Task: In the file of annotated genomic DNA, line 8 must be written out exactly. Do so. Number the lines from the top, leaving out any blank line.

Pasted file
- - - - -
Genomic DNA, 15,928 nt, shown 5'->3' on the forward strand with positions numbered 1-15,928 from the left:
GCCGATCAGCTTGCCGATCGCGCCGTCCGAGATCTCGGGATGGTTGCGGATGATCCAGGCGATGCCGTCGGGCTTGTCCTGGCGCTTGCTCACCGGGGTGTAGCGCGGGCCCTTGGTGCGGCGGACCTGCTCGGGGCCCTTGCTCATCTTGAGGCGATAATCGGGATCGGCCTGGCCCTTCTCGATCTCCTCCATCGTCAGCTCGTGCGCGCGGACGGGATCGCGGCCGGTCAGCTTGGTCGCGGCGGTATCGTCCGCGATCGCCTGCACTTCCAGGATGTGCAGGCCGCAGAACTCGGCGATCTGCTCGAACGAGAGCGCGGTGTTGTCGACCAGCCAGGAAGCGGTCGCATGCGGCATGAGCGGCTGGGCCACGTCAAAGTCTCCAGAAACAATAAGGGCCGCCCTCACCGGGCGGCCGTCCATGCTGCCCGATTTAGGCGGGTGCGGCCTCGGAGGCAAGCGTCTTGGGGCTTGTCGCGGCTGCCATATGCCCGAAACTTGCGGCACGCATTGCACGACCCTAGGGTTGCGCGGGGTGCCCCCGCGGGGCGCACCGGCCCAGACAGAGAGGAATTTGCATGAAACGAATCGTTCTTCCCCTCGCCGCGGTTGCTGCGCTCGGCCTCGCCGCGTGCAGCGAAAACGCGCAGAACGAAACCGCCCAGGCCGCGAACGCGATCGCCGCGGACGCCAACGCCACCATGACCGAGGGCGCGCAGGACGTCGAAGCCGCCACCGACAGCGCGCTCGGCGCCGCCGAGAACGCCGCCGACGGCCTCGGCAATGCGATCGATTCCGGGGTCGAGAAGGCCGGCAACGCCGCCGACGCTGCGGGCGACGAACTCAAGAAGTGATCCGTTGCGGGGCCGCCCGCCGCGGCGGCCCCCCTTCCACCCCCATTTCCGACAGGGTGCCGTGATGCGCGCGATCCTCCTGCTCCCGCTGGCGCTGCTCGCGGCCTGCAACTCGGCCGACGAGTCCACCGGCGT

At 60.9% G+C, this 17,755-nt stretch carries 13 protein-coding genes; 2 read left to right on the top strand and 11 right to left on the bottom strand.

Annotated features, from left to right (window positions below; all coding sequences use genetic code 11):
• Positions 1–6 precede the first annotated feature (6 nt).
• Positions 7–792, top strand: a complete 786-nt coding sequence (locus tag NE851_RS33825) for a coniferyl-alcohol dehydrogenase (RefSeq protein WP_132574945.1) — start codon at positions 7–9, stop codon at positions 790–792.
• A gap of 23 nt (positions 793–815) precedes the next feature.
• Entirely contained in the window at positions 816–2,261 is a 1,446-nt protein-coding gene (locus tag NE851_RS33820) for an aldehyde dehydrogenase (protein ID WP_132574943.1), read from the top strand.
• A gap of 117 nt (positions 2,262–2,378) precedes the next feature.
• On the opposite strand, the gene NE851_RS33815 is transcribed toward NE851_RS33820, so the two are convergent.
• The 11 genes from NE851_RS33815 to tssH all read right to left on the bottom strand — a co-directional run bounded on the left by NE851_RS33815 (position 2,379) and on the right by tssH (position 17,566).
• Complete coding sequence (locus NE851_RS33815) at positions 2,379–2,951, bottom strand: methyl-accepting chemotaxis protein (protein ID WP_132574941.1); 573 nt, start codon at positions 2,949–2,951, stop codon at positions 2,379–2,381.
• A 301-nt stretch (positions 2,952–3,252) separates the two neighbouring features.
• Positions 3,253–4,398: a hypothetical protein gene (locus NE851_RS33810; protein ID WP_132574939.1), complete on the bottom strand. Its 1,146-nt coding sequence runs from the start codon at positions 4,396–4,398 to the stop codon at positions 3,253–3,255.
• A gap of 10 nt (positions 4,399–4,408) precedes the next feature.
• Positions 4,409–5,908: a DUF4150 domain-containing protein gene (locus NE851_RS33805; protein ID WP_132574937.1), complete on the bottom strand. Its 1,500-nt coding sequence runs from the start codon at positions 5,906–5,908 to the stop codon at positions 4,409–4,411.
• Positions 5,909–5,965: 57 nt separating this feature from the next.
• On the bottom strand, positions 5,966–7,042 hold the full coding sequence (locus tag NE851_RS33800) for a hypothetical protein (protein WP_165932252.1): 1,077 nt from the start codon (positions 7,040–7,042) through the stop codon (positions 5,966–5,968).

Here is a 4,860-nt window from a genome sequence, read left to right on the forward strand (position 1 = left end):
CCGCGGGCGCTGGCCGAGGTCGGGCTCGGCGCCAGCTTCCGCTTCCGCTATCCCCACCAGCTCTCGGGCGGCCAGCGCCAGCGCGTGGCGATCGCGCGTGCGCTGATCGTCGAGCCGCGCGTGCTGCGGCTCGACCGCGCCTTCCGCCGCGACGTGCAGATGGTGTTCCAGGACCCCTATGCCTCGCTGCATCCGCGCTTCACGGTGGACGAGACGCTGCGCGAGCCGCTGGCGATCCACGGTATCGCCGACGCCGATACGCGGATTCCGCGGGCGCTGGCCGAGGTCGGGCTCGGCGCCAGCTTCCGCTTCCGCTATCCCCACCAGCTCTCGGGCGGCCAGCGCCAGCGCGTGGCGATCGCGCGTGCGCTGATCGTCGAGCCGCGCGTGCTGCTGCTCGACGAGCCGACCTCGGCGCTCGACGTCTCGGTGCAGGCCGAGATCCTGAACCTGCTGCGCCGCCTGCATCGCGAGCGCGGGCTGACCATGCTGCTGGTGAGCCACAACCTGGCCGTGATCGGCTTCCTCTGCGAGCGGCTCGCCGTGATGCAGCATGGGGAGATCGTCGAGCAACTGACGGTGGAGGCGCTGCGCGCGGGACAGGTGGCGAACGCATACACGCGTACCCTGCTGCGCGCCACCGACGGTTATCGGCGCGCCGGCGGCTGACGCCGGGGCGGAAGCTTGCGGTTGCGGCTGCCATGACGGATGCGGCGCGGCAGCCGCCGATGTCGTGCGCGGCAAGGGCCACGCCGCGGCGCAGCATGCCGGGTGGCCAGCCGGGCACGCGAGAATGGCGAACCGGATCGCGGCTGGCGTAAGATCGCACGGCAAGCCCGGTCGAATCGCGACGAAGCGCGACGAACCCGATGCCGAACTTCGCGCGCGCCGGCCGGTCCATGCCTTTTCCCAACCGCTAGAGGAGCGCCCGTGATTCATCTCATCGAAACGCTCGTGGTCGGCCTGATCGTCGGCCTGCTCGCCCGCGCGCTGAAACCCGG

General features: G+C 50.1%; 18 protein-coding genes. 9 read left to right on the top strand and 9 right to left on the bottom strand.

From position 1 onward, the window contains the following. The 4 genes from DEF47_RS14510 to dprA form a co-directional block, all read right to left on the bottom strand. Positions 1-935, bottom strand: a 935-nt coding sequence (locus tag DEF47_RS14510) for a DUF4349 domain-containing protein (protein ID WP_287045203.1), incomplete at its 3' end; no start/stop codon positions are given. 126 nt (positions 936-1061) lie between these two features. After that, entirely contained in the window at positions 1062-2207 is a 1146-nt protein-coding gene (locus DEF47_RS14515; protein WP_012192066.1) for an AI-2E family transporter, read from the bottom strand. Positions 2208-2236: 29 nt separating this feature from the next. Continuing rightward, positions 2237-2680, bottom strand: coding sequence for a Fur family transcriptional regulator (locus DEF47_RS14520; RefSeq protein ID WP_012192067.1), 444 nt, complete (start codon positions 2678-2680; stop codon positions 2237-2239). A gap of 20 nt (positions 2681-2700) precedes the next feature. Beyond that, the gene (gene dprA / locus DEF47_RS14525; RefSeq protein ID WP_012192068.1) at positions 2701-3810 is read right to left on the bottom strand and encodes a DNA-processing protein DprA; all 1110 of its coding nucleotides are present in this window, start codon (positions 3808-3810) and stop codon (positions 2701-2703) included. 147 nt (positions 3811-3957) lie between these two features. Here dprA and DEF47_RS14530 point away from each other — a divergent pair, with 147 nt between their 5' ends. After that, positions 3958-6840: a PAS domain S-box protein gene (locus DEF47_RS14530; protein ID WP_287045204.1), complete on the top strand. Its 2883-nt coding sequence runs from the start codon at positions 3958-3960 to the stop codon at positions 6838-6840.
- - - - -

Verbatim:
• Entirely contained in the window at positions 816–2,261 is a 1,446-nt protein-coding gene (locus tag NE851_RS33820) for an aldehyde dehydrogenase (protein ID WP_132574943.1), read from the top strand.